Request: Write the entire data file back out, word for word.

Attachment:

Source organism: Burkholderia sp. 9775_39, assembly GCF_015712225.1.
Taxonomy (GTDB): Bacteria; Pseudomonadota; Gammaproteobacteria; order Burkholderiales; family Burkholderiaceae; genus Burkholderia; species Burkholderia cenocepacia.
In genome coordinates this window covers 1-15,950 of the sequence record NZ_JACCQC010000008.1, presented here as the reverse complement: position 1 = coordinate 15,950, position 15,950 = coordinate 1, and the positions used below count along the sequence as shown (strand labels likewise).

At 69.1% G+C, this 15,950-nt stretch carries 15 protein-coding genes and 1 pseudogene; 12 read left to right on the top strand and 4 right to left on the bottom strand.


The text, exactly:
Source organism: Burkholderia sp. 9775_39, assembly GCF_015712225.1.
Taxonomy (GTDB): Bacteria; Pseudomonadota; Gammaproteobacteria; order Burkholderiales; family Burkholderiaceae; genus Burkholderia; species Burkholderia cenocepacia.
In genome coordinates this window covers 1-15,950 of the sequence record NZ_JACCQC010000008.1, presented here as the reverse complement: position 1 = coordinate 15,950, position 15,950 = coordinate 1, and the positions used below count along the sequence as shown (strand labels likewise).

At 69.1% G+C, this 15,950-nt stretch carries 15 protein-coding genes and 1 pseudogene; 12 read left to right on the top strand and 4 right to left on the bottom strand.